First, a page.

All comparisons between each patient group were performed using the Chi-square test, with Fisher’s exact test where appropriate.
3.1. Detection of Autoantibodies in patients with ILD (Figure 1)
We screened 35 sera of ILD patients by RNA and protein IP assay. Sera from 12 (34%) patients (mean age at onset = 49.7 years; range 27-65 years) were found to have anti-ARS antibodies (anti-EJ: 3 patients; anti-OJ: 2 patients; anti-PL-12: 3 patients; anti-KS: 4 patients).
3.2. Clinical Characteristics in Patients with ILD who Had Anti-ARS antibodies (Table 1)
Nine of the 12 (75%) patients studied were female. Six (50%) had Raynaud’s phenomenon, 5 (42%) had arthralgia/arthritis, 4 (33%) had rheumatoid factor (RF), 3 (25%) also had fever and sicca syndrome, and finally, 2 (17%) also had sclerodactyly and anti-nuclear antibody (ANA). The most frequent ARS antibody was the anti-KS antibody (33%) with no anti-Jo-1 antibody detected.
Figure 1. (a) Immunoprecipitation (IP) of nucleic acids with each anti-ARS sera and controls. Urea (7M) and 10% PAGE of phenol-extracted immunoprecipitates from HeLa cell extracts were developed with silver stain. TNA, total nucleic acids, with the 7, 5.8 and 5.0 S small ribosomal RNAs and the tRNA region indicated. Sera used for IP include: lanes 1-4, anti-EJ (glycyl-tRNA synthetase) sera indicated; lanes 5-7, anti-PL-12 (alanyl-tRNA synthetase) sera indicated; lanes 8-10, anti-OJ (isoleucyl-tRNA synthetase) sera indicated; lanes 11-14, anti-KS (asparaginyl-tRNA synthetase) sera indicated; and lane 15, control serum indicated (NHS, normal human serum). The tRNA pattern with anti-EJ, PL-12, OJ and KS sera is easily distinguishable from that of the other anti-ARS antibodies. (b) IP of proteins with anti-ARS sera and controls. Autoradiogram of 10%. SDS-PAGE of immunoprecipitates from [35S] methionine-labelled HeLa cell extracts. Mr, molecular weight markers of the sizes indicated to the left (kDa). The sera used for immunoprecipitation are the same as those in Figure 1(a). The same characteristic pattern of protein band was seen with each of the four anti-ARS sera.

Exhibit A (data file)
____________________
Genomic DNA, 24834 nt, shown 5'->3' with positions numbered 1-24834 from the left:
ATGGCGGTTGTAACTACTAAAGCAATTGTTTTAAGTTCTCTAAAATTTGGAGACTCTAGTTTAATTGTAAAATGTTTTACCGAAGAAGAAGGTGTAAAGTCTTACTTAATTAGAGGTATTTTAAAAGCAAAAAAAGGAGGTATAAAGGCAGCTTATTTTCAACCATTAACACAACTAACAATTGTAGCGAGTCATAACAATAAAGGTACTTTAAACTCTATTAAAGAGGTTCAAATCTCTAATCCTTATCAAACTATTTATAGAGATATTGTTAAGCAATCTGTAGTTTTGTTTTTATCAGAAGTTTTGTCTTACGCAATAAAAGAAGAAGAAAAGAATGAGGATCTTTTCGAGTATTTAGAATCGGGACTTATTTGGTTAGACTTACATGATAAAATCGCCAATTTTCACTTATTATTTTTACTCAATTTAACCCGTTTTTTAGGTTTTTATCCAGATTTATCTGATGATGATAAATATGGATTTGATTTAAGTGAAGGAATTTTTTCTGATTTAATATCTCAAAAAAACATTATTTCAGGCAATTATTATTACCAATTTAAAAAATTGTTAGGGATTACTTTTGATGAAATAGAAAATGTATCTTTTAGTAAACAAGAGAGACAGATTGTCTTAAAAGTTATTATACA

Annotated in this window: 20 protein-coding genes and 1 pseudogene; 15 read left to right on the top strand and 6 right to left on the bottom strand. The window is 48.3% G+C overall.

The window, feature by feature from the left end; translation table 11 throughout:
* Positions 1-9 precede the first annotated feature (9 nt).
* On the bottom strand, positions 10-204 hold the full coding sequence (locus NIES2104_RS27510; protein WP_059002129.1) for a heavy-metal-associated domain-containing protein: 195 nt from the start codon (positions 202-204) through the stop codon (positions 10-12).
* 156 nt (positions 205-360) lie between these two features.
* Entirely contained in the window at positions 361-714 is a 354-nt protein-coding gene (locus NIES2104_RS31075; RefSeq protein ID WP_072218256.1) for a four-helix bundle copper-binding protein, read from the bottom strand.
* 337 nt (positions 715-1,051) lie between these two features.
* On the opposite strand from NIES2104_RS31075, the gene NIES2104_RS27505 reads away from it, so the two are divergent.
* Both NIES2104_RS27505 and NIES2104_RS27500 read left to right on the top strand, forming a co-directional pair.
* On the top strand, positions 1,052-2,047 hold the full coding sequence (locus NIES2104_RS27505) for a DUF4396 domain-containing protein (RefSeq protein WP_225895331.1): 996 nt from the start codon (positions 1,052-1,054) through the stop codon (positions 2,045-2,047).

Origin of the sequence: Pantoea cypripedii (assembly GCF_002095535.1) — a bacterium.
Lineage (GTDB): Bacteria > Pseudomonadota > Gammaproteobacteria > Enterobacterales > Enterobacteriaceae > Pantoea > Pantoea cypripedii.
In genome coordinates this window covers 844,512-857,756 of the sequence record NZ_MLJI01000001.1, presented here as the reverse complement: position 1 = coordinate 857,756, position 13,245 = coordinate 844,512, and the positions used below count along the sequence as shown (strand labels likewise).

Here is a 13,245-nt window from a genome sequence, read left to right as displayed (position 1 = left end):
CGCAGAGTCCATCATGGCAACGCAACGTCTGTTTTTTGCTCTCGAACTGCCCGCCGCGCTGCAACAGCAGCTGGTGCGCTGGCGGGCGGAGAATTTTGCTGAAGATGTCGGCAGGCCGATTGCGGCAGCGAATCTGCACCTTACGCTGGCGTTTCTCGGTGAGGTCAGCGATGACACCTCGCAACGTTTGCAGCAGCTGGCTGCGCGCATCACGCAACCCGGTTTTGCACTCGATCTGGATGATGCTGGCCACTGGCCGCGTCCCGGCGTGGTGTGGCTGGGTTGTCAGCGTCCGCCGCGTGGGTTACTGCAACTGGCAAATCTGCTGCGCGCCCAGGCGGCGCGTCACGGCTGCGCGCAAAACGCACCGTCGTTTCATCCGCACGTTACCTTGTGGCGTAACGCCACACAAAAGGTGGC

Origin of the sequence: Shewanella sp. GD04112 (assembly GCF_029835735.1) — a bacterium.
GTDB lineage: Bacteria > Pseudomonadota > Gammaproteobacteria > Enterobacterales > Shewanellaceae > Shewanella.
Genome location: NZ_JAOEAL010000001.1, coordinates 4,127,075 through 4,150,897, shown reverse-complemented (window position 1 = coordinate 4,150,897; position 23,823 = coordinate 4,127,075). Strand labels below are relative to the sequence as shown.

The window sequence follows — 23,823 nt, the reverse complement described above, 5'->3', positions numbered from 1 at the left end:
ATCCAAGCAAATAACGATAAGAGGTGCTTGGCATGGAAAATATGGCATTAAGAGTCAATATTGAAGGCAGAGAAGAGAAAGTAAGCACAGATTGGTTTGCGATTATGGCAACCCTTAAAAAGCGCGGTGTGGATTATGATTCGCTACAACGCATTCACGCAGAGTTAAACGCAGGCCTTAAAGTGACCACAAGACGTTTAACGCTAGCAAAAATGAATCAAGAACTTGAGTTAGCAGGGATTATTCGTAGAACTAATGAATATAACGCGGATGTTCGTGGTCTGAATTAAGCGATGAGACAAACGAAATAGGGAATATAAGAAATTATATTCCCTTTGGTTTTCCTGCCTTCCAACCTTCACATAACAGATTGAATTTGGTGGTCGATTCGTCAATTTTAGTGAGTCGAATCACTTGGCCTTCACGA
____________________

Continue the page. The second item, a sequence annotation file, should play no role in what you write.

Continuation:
3.3. Pulmonarycharacteristics of ILD Patients with anti-ARS Antibodies (Table 1)
All patients manifested a restrictive pattern in pulmonary function testing. Serum KL-6 levels (cut off level was 500 U/mL) were high in 10 patients (but one patient had no available data). BALF analysis revealed that 4 patients had an elevated lymphocyte ratio (>20%) and 6 had an inverted CD4+/CD8+ T cell ratio (data not shown). Lung biopsy specimens of 8 patients with anti-ARS autoantibodies were examined in detail by histology. It was determined that 3 had non-specific interstitial pneumonia (NSIP), 2 patients had usual interstitial pneumonia (UIP), one had organizing pneumonia (OP), one had Lymphocyte interstitial pneumonia (LIP) and the remaining patient had desquamative interstitial pneumonia (DIP). Six patients were treated with prednisolone alone and one with prednisolone and other immunosuppressants for respiratory symptoms, which were thereby improved in 4 of them (57%).
Table 1. Clinical and pulmonary characteristics features of ILD patients with anti-ARS antibodies.
ANA: anti-nuclear antibodies, RF: rheumatoid factor, UIP: Usual interstitial pneumonia, NSIP: non-specific interstitial pneumonia, OP: organizing pneumonia, DIP: desquamative interstitial pneumonia, n.a.: not available, n.d.: not done, Pulse: steroid pulse therapy, anc: no change, bslp: slowly progressive, cimp: improved.
3.4. Comparison of Clinical Features in ILD patients with or without Anti-ARS antibodies (Table 2)
Age at disease onset was significantly lower and the frequency of Raynaud’s phenomenon was significantly higher in patients with anti-ARS antibodies than in those without (49.7 yrs vs. 62.6 yrs: p = 0.004, 50% vs. 4%: p = 0.003, respectively). Patients who were judged as UIP histopathologically were lower in anti-ARS positive group although there was no statistically significance (25% vs. 59%: P = 0.20)